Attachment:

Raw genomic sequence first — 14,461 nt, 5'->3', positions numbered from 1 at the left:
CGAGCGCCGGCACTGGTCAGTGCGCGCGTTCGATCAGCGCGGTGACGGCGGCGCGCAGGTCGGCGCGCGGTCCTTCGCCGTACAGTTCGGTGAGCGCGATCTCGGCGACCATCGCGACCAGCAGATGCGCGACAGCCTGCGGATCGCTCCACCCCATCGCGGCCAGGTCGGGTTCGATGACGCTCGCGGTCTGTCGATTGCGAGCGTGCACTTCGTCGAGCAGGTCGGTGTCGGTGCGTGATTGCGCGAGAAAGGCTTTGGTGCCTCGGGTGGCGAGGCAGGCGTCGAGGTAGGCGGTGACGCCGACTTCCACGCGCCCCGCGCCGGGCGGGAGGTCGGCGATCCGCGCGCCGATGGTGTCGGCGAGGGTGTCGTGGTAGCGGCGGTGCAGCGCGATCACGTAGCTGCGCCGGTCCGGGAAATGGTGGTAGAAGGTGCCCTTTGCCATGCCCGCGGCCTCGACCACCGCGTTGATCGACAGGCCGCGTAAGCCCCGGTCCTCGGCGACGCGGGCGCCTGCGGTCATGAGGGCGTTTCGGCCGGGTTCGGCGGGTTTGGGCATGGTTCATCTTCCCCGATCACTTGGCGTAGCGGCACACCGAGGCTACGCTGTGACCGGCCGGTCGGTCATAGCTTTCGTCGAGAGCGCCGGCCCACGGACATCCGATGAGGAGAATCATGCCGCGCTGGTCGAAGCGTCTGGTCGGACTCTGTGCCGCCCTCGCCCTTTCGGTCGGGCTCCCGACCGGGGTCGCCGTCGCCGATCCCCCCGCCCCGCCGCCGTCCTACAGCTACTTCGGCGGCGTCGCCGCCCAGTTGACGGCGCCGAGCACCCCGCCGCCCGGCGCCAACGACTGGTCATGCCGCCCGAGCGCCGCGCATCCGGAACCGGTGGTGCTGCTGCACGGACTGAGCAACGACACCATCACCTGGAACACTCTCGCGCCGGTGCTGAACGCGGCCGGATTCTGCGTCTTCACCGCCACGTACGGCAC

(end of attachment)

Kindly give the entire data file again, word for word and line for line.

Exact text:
Raw genomic sequence first — 14,461 nt, 5'->3', positions numbered from 1 at the left:
CGAGCGCCGGCACTGGTCAGTGCGCGCGTTCGATCAGCGCGGTGACGGCGGCGCGCAGGTCGGCGCGCGGTCCTTCGCCGTACAGTTCGGTGAGCGCGATCTCGGCGACCATCGCGACCAGCAGATGCGCGACAGCCTGCGGATCGCTCCACCCCATCGCGGCCAGGTCGGGTTCGATGACGCTCGCGGTCTGTCGATTGCGAGCGTGCACTTCGTCGAGCAGGTCGGTGTCGGTGCGTGATTGCGCGAGAAAGGCTTTGGTGCCTCGGGTGGCGAGGCAGGCGTCGAGGTAGGCGGTGACGCCGACTTCCACGCGCCCCGCGCCGGGCGGGAGGTCGGCGATCCGCGCGCCGATGGTGTCGGCGAGGGTGTCGTGGTAGCGGCGGTGCAGCGCGATCACGTAGCTGCGCCGGTCCGGGAAATGGTGGTAGAAGGTGCCCTTTGCCATGCCCGCGGCCTCGACCACCGCGTTGATCGACAGGCCGCGTAAGCCCCGGTCCTCGGCGACGCGGGCGCCTGCGGTCATGAGGGCGTTTCGGCCGGGTTCGGCGGGTTTGGGCATGGTTCATCTTCCCCGATCACTTGGCGTAGCGGCACACCGAGGCTACGCTGTGACCGGCCGGTCGGTCATAGCTTTCGTCGAGAGCGCCGGCCCACGGACATCCGATGAGGAGAATCATGCCGCGCTGGTCGAAGCGTCTGGTCGGACTCTGTGCCGCCCTCGCCCTTTCGGTCGGGCTCCCGACCGGGGTCGCCGTCGCCGATCCCCCCGCCCCGCCGCCGTCCTACAGCTACTTCGGCGGCGTCGCCGCCCAGTTGACGGCGCCGAGCACCCCGCCGCCCGGCGCCAACGACTGGTCATGCCGCCCGAGCGCCGCGCATCCGGAACCGGTGGTGCTGCTGCACGGACTGAGCAACGACACCATCACCTGGAACACTCTCGCGCCGGTGCTGAACGCGGCCGGATTCTGCGTCTTCACCGCCACGTACGGCAC